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Myotonic Dystrophy Stem Cells

Modifying the DNA of DM Stem Cells to Treat Symptoms

Researchers at the University of Florida, led by Dr. Tetsuo Ashizawa, recently published a study in which they developed a strategy for DM1 stem cell therapy involving gene modification. This proof-of-concept study demonstrated that the genetic approach designed by the Ashizawa lab could be effective in reversing cellular defects that cause DM symptoms. Someday successful gene modification could be used to enable personalized stem cell therapy, in which cells are obtained from a person with DM1, treated to address the gene mutation, and transplanted back into the patient with the hope of restoring normal tissue function and treating symptoms.

Dr. Ashizawa's lab used cells obtained from skin biopsies of people with DM1. The cells were converted to stem cells called induced pluripotent stem cells (iPSCs) that can produce cells for every tissue in the body. The stem cells were then converted to develop brain cells. Following this conversion, the DMPK gene in the brain cells was targeted to reverse negative effects of the DM1 mutation that causes disease symptoms. This strategy proved to be effective, as the lab successfully genetically modified the brain cells, and restored normal cell function.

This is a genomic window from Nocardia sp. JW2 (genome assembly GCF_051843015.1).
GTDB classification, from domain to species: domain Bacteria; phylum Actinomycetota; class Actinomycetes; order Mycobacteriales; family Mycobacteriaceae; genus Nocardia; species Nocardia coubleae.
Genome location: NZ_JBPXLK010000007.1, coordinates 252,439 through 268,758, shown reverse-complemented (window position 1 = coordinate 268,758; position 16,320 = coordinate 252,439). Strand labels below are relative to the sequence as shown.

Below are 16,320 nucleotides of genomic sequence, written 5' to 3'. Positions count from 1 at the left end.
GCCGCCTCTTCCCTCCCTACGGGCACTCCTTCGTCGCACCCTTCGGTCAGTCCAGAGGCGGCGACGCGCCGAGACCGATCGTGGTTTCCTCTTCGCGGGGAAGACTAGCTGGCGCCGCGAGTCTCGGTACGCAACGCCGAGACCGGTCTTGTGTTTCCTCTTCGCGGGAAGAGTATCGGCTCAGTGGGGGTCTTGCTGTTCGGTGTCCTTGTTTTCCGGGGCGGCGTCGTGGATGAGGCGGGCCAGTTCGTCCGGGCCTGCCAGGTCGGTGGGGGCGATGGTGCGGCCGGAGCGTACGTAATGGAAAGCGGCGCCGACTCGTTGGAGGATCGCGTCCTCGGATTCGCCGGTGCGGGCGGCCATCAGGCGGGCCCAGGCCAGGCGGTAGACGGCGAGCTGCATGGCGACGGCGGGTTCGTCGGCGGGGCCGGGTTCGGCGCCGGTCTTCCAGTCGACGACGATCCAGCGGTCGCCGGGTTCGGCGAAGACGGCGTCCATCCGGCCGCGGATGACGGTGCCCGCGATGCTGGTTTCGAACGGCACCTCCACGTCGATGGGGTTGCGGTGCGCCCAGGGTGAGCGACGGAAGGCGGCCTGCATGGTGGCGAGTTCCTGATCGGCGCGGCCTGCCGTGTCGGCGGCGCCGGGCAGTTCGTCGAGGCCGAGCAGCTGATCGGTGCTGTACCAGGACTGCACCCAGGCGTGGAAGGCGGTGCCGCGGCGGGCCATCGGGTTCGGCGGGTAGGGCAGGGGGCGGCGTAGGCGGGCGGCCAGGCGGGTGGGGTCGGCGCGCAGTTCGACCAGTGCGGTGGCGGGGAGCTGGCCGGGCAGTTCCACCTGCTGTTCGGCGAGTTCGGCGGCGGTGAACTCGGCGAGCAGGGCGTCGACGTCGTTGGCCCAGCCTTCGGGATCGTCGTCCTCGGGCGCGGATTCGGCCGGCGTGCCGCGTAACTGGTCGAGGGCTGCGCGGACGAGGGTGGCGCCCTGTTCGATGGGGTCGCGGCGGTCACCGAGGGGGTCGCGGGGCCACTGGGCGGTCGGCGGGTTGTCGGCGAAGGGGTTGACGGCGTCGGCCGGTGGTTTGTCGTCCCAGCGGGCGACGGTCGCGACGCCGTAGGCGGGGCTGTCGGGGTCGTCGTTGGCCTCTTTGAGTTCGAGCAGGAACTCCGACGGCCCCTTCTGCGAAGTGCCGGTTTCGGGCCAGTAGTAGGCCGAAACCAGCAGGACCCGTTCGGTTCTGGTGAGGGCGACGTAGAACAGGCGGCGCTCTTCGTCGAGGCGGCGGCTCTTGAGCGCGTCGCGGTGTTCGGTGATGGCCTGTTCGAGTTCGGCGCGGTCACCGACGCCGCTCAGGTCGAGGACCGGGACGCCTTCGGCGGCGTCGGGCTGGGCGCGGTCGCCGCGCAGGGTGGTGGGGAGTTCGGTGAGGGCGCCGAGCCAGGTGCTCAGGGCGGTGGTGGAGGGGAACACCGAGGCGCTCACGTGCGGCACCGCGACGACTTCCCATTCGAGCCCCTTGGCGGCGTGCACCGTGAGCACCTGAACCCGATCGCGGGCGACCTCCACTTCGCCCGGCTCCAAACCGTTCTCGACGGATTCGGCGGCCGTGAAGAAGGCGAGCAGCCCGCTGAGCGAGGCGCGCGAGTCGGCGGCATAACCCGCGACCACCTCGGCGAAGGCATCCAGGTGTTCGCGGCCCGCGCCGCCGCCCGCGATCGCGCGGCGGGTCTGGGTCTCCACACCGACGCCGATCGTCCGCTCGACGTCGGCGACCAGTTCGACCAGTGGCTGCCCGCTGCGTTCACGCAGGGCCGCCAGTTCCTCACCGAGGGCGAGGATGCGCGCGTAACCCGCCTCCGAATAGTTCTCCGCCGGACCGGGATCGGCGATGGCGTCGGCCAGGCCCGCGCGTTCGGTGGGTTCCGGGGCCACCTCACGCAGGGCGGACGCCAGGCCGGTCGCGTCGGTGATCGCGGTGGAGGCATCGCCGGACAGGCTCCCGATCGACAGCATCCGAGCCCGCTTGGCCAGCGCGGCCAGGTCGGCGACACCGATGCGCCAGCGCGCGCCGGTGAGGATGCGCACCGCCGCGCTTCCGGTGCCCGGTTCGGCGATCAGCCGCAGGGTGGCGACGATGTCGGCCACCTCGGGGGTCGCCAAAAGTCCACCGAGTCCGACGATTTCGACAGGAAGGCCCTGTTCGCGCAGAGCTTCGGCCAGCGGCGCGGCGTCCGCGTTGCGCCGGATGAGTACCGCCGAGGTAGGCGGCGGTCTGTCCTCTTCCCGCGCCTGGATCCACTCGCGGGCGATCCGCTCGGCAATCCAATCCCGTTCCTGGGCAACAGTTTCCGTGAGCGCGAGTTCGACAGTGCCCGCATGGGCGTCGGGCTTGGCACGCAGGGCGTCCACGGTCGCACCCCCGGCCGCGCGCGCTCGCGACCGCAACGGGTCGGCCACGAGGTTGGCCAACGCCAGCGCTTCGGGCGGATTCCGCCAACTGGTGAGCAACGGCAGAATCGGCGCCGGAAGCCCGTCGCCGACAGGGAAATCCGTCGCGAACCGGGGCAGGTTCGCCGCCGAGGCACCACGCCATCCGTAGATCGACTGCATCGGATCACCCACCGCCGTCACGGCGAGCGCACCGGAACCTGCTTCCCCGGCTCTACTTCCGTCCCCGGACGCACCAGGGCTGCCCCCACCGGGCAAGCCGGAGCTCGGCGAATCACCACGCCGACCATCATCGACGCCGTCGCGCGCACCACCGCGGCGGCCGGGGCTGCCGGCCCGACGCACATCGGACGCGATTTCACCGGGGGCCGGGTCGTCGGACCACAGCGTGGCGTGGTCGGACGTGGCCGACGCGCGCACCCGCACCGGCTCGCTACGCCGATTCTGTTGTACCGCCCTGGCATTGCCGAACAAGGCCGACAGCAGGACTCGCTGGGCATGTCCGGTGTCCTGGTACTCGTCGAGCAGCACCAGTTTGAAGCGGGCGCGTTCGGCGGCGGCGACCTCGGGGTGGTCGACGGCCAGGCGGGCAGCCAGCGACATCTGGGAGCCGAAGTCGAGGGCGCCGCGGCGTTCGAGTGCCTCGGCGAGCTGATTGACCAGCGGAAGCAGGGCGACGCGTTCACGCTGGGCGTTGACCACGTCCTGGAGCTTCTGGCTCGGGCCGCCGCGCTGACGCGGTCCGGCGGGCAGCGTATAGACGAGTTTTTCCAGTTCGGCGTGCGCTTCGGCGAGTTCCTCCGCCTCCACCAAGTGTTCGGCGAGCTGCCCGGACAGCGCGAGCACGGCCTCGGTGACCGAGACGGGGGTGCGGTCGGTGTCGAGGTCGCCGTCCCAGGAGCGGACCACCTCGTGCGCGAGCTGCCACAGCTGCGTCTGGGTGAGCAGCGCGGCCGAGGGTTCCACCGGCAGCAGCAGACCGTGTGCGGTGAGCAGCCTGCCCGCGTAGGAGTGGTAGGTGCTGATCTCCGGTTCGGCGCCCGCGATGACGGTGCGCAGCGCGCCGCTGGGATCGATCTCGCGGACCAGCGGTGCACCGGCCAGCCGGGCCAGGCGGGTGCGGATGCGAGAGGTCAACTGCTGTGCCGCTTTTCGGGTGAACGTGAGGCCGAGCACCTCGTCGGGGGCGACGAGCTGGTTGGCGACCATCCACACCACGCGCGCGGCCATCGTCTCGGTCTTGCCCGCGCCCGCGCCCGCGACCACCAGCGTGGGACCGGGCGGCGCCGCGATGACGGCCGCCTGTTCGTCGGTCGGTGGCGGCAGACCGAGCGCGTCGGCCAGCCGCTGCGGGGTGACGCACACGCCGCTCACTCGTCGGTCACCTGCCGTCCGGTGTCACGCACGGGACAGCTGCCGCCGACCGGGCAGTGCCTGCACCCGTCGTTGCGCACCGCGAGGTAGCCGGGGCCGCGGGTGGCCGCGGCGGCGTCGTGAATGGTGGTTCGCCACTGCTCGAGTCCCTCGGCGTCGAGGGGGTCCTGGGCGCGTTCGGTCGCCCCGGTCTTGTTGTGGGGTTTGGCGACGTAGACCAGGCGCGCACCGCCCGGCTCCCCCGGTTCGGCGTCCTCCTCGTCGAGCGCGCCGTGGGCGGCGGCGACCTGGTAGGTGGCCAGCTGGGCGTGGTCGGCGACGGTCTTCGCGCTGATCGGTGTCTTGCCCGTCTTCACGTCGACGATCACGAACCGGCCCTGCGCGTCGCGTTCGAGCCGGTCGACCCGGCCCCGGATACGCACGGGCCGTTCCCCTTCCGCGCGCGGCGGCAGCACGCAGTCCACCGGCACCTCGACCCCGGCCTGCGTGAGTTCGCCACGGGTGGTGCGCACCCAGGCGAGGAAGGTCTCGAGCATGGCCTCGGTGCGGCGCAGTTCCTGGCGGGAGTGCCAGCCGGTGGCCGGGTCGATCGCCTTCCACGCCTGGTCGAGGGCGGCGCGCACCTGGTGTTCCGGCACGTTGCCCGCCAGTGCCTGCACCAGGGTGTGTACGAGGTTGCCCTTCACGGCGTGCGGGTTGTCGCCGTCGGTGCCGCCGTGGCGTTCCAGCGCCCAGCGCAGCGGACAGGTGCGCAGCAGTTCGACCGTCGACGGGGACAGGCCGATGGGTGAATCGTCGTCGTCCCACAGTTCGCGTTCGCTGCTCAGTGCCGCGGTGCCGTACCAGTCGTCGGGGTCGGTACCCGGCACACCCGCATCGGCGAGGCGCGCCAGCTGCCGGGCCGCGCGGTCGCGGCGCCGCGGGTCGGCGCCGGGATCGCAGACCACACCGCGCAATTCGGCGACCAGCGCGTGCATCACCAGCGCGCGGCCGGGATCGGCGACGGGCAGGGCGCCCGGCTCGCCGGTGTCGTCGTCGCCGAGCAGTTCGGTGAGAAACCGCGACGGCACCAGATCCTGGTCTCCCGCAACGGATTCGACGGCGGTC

Despite the positive study results, limitations and challenges exist that must be addressed before this approach can be used to treat people with DM1. First, additional research must demonstrate that this genetic approach is safe as a treatment. Genetic modification of cells can result in unexpected side effects, such as unwanted mutations elsewhere in the gene. Secondly, the modification to the DMPK gene may have negative effects on normal gene function, and we need to explore this possibility. In addition, we need to improve the transfer of modified stem cells into brain, muscle, and heart tissue in order to get the best possible impact on disease symptoms.

While Dr. Ashizawa's team and others are conducting studies to address these challenges, this study is an exciting first step in efforts to build a stem cell therapy for DM1 and move gene therapy for DM1 to the clinic.

Read the abstract of this study.

04/23/2015

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